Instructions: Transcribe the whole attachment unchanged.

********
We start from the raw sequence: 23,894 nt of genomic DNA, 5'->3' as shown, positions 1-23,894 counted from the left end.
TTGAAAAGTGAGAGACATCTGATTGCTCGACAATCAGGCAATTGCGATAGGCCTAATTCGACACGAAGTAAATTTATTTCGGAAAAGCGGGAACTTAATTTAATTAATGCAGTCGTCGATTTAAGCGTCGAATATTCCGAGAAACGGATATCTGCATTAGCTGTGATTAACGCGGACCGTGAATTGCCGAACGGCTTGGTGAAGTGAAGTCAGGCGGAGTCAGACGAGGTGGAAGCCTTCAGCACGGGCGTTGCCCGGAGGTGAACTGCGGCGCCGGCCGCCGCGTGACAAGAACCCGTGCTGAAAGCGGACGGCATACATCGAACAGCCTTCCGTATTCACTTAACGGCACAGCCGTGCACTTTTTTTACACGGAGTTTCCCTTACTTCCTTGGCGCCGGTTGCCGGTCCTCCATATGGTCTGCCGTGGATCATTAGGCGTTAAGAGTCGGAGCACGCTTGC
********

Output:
We start from the raw sequence: 23,894 nt of genomic DNA, 5'->3' as shown, positions 1-23,894 counted from the left end.
TTGAAAAGTGAGAGACATCTGATTGCTCGACAATCAGGCAATTGCGATAGGCCTAATTCGACACGAAGTAAATTTATTTCGGAAAAGCGGGAACTTAATTTAATTAATGCAGTCGTCGATTTAAGCGTCGAATATTCCGAGAAACGGATATCTGCATTAGCTGTGATTAACGCGGACCGTGAATTGCCGAACGGCTTGGTGAAGTGAAGTCAGGCGGAGTCAGACGAGGTGGAAGCCTTCAGCACGGGCGTTGCCCGGAGGTGAACTGCGGCGCCGGCCGCCGCGTGACAAGAACCCGTGCTGAAAGCGGACGGCATACATCGAACAGCCTTCCGTATTCACTTAACGGCACAGCCGTGCACTTTTTTTACACGGAGTTTCCCTTACTTCCTTGGCGCCGGTTGCCGGTCCTCCATATGGTCTGCCGTGGATCATTAGGCGTTAAGAGTCGGAGCACGCTTGC